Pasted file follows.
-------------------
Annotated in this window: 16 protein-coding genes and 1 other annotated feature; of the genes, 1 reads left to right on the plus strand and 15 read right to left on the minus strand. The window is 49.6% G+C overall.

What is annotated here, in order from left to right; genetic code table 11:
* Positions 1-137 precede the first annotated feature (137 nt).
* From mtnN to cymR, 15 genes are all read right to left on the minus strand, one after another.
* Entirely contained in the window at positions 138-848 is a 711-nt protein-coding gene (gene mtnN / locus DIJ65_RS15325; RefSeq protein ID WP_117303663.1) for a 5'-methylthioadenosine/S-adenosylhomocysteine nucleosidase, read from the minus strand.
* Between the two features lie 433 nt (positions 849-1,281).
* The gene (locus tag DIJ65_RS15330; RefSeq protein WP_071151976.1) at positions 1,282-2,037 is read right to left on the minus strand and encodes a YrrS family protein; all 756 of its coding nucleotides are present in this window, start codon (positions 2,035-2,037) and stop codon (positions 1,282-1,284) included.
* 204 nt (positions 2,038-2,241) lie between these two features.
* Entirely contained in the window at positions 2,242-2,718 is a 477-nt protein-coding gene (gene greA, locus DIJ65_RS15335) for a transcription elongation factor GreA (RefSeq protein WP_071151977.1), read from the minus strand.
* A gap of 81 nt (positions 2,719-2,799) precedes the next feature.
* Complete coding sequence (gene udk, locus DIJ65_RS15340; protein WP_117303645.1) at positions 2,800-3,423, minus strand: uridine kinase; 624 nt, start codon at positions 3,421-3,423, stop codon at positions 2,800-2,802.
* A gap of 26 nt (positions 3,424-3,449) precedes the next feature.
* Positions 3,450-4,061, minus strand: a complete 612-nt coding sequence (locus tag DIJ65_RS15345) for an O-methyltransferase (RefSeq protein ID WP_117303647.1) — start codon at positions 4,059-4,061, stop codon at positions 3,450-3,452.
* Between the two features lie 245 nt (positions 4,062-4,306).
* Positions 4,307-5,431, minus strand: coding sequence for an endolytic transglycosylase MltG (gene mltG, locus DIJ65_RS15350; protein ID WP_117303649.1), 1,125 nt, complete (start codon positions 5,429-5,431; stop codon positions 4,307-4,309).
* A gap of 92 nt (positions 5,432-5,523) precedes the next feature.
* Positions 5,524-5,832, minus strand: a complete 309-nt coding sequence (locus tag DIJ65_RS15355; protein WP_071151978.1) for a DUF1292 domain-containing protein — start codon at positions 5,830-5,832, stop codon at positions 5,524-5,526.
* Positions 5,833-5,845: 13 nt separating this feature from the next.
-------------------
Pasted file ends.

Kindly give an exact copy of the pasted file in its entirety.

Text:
Annotated in this window: 16 protein-coding genes and 1 other annotated feature; of the genes, 1 reads left to right on the plus strand and 15 read right to left on the minus strand. The window is 49.6% G+C overall.

What is annotated here, in order from left to right; genetic code table 11:
* Positions 1-137 precede the first annotated feature (137 nt).
* From mtnN to cymR, 15 genes are all read right to left on the minus strand, one after another.
* Entirely contained in the window at positions 138-848 is a 711-nt protein-coding gene (gene mtnN / locus DIJ65_RS15325; RefSeq protein ID WP_117303663.1) for a 5'-methylthioadenosine/S-adenosylhomocysteine nucleosidase, read from the minus strand.
* Between the two features lie 433 nt (positions 849-1,281).
* The gene (locus tag DIJ65_RS15330; RefSeq protein WP_071151976.1) at positions 1,282-2,037 is read right to left on the minus strand and encodes a YrrS family protein; all 756 of its coding nucleotides are present in this window, start codon (positions 2,035-2,037) and stop codon (positions 1,282-1,284) included.
* 204 nt (positions 2,038-2,241) lie between these two features.
* Entirely contained in the window at positions 2,242-2,718 is a 477-nt protein-coding gene (gene greA, locus DIJ65_RS15335) for a transcription elongation factor GreA (RefSeq protein WP_071151977.1), read from the minus strand.
* A gap of 81 nt (positions 2,719-2,799) precedes the next feature.
* Complete coding sequence (gene udk, locus DIJ65_RS15340; protein WP_117303645.1) at positions 2,800-3,423, minus strand: uridine kinase; 624 nt, start codon at positions 3,421-3,423, stop codon at positions 2,800-2,802.
* A gap of 26 nt (positions 3,424-3,449) precedes the next feature.
* Positions 3,450-4,061, minus strand: a complete 612-nt coding sequence (locus tag DIJ65_RS15345) for an O-methyltransferase (RefSeq protein ID WP_117303647.1) — start codon at positions 4,059-4,061, stop codon at positions 3,450-3,452.
* Between the two features lie 245 nt (positions 4,062-4,306).
* Positions 4,307-5,431, minus strand: coding sequence for an endolytic transglycosylase MltG (gene mltG, locus DIJ65_RS15350; protein ID WP_117303649.1), 1,125 nt, complete (start codon positions 5,429-5,431; stop codon positions 4,307-4,309).
* A gap of 92 nt (positions 5,432-5,523) precedes the next feature.
* Positions 5,524-5,832, minus strand: a complete 309-nt coding sequence (locus tag DIJ65_RS15355; protein WP_071151978.1) for a DUF1292 domain-containing protein — start codon at positions 5,830-5,832, stop codon at positions 5,524-5,526.
* Positions 5,833-5,845: 13 nt separating this feature from the next.